With Christmas fast approaching and new papers coming through all the time it’s time for another blog. For the last blog in 2022 I’m going to treat myself and discuss a paper on the incidence of ulcerative colitis following acute appendicitis and dive into some of the surrounding literature on appendicectomy and subsequent risk of IBD. As always, there are a fantastic range of articles published in BMJOG within the last month and these can all be accessed free-of-charge on the website.
In their excellent paper, Garcia-Argibay and colleagues performed a comparison of incidence of UC and acute appendicitis in a Swedish national cohort of over 3 million people. Using survival analyses and adjusting for a number of confounders the team stratified patients by incidence of appendicitis by the age of 20, and further stratified by siblings to adjust for unmeasured familial and environmental influences. There were nearly 60 million person-years of follow-up, and analyses demonstrated a hazard ratio of 0.37 for development of UC, comparing those who had appendicitis by the age of 20 to those who did not. The overall incidence of UC in the appendicitis group was 1.66 (1.28–2.14) per 10000 person-years, compared to 3.63 (3.59–3.68) per 10000 person-years in those who did not have appendicitis.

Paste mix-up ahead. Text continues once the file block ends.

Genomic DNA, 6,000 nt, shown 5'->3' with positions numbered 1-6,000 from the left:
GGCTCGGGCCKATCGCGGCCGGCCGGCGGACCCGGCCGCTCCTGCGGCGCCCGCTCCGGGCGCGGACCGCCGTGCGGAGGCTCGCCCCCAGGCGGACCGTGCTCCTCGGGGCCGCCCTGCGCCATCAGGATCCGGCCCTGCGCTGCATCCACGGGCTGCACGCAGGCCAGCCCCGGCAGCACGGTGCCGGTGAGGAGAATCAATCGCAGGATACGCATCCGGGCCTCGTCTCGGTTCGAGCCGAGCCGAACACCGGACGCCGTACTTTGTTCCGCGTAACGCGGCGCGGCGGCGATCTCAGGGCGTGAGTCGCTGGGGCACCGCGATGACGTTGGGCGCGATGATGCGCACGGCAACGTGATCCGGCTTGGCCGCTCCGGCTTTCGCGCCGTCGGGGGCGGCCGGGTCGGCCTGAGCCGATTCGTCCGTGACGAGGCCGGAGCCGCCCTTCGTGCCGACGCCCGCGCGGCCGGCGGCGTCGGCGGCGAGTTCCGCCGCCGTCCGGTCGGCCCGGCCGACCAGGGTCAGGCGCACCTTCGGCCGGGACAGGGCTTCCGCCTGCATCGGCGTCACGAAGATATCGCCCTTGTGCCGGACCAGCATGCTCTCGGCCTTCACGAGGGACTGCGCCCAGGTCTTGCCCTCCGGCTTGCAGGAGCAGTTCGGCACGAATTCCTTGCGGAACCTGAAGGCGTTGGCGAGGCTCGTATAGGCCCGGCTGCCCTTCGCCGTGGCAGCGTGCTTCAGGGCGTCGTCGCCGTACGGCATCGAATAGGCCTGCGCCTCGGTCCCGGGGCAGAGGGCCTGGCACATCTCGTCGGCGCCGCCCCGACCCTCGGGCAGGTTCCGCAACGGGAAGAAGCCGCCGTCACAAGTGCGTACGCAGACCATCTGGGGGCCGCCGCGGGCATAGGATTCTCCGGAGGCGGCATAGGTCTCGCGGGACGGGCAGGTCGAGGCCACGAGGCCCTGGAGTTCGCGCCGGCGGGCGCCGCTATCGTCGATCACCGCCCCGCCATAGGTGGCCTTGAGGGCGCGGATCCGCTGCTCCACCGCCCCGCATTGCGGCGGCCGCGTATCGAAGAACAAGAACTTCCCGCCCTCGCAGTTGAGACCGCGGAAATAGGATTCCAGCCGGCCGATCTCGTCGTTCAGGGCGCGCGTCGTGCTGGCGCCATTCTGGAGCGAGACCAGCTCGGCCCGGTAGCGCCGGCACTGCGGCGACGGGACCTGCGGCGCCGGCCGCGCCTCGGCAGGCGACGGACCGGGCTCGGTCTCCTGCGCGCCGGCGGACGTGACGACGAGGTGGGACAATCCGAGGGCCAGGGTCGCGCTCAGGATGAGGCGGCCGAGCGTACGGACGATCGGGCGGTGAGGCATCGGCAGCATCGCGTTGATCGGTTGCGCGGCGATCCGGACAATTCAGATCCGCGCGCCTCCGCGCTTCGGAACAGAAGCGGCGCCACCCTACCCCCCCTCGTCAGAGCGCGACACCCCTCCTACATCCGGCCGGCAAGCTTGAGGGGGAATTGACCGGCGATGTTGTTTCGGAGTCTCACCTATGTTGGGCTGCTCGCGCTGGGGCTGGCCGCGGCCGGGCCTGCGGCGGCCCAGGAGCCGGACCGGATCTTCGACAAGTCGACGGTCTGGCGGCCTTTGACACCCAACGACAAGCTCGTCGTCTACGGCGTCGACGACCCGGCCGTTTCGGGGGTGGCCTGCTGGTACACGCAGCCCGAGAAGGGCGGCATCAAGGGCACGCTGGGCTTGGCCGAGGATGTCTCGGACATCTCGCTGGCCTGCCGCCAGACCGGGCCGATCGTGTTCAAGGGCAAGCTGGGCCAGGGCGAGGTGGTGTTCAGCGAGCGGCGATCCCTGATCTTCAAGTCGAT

After performing the sibling matched analysis, the results demonstrated a marginal attenuation in association, HR=0.46 (95% CI 0.32 to 0.66). Overall, individuals who were diagnosed with appendicitis by the age of 20 showed a reduced risk for developing UC compared with those who had not had appendicitis. As the sibling matched analysis did not demonstrate a significant change in HR, the authors conclude that genetics and shared environmental impacts are modest. Appendicitis, or appendicectomy, or the underlying cause of this, appear to be protective of subsequent UC.
There has been great interest in the role of appendicitis, and appendicectomy, in the subsequent risk of developing IBD. Data is robust enough to have spawned an RCT, the ACCURE-trial, to look at treatment of UC with appendicectomy. Our own analysis of HES data in paediatric populations confirms the reduction of subsequent UC after appendicitis. On the other hand, Crohn’s disease incidence appears to be transiently higher after appendicitis, with most studies attributing this to misdiagnosis of TI Crohn’s disease as an acute presentation of appendicitis. The underlying pathogenesis and relationship of the conditions remains murky and further work is needed. This interesting topic may yet be brought to clinical relevance!